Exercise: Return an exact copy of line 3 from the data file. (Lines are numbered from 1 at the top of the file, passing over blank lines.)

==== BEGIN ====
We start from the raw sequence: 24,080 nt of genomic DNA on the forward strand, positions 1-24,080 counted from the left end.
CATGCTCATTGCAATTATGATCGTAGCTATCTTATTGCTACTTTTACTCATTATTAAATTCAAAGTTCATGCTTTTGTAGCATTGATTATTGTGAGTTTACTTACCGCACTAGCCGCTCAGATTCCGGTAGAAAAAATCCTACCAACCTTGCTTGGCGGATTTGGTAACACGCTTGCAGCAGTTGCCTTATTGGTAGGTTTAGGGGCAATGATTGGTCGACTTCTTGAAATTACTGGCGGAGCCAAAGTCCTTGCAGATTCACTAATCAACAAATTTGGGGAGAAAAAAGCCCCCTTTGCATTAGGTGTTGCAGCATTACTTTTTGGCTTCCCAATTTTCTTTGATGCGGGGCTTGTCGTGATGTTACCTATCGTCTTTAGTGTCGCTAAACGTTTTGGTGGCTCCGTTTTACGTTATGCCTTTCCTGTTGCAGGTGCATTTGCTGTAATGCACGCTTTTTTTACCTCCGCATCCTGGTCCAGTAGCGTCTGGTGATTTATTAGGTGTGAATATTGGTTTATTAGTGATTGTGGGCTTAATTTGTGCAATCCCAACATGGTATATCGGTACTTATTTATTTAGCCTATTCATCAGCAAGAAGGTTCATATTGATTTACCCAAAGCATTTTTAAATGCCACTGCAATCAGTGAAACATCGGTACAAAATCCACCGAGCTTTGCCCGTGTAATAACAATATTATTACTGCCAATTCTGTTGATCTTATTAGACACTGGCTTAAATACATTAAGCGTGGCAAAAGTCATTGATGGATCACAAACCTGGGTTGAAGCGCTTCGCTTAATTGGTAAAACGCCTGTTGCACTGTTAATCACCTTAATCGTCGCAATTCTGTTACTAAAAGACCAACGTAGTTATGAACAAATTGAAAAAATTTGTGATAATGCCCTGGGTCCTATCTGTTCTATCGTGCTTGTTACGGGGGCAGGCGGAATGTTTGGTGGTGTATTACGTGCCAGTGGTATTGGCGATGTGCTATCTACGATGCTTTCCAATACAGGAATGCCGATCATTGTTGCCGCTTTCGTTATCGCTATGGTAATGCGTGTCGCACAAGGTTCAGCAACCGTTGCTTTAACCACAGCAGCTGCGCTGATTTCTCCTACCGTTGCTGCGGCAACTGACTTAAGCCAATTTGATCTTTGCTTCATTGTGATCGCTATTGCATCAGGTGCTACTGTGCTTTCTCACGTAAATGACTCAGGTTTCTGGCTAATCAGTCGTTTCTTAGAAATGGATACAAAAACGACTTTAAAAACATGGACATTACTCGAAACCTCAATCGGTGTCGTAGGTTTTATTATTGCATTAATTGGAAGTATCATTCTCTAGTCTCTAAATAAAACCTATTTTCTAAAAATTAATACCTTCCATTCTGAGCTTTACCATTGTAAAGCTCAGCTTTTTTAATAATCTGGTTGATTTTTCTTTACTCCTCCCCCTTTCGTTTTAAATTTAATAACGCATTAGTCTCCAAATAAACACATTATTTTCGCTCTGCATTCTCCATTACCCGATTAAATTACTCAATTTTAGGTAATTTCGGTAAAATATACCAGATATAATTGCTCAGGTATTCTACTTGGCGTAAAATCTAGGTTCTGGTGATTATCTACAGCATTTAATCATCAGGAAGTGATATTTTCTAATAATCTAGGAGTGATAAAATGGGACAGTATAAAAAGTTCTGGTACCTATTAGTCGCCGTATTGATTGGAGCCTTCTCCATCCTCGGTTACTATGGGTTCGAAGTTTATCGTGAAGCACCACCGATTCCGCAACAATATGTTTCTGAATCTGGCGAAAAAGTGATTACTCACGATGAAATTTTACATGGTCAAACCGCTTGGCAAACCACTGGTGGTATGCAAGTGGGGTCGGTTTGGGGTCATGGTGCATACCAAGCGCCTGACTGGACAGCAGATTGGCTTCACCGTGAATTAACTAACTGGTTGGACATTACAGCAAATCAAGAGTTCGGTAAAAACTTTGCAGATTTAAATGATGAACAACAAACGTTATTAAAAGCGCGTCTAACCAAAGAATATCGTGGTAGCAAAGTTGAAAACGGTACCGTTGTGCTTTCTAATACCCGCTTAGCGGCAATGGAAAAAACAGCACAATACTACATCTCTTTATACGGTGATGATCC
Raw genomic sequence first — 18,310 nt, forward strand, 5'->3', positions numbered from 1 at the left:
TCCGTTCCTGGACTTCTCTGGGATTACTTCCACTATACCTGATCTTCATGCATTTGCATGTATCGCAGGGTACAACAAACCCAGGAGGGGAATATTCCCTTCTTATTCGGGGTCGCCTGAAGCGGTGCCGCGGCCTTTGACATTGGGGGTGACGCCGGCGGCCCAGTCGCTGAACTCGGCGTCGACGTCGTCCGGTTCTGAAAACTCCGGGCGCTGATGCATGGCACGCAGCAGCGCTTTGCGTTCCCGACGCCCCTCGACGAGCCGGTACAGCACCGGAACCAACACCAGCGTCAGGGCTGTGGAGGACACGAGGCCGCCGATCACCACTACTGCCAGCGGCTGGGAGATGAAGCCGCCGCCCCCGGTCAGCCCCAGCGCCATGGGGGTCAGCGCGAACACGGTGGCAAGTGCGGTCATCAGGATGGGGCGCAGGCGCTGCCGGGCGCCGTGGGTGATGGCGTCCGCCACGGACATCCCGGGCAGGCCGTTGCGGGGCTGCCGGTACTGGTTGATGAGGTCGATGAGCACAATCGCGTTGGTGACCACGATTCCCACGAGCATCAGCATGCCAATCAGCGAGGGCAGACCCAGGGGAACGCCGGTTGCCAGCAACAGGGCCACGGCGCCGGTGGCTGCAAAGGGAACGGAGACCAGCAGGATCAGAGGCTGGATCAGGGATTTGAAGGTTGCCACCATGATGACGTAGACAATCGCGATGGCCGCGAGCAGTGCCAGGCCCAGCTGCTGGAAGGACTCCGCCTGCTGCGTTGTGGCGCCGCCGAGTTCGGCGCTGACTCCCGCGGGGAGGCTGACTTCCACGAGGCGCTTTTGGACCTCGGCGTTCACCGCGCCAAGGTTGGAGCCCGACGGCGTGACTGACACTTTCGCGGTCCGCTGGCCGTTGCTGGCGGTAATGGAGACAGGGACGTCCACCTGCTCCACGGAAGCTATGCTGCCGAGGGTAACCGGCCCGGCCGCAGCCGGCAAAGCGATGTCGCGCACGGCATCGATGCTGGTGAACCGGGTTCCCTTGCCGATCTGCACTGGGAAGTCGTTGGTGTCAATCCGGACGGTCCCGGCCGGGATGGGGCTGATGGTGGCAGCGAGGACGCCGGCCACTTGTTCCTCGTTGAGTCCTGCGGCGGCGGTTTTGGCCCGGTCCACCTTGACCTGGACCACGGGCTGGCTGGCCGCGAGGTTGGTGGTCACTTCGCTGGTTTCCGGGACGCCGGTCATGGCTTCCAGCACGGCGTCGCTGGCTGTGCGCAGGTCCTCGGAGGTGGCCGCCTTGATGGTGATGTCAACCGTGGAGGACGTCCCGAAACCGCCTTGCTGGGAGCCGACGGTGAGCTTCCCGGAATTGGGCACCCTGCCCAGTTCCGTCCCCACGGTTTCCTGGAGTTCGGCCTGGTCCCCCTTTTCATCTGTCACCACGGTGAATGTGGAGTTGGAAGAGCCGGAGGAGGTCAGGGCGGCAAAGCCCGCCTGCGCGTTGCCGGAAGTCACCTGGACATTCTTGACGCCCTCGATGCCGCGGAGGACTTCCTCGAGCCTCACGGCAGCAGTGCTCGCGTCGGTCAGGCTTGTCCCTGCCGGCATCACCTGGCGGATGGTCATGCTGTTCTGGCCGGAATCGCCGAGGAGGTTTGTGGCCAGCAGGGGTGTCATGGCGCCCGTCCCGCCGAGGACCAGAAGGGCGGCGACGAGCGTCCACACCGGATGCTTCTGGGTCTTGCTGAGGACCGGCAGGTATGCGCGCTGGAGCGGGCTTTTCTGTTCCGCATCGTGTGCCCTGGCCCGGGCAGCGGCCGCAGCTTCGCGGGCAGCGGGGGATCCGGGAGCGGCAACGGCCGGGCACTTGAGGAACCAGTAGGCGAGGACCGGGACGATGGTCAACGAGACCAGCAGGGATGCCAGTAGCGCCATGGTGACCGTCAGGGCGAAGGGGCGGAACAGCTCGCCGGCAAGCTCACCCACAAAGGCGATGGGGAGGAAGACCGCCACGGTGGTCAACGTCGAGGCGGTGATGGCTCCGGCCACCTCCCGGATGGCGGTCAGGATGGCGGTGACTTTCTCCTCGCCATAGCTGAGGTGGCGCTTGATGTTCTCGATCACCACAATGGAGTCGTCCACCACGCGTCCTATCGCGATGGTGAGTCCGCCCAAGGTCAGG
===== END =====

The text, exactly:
Raw genomic sequence first — 18,310 nt, forward strand, 5'->3', positions numbered from 1 at the left: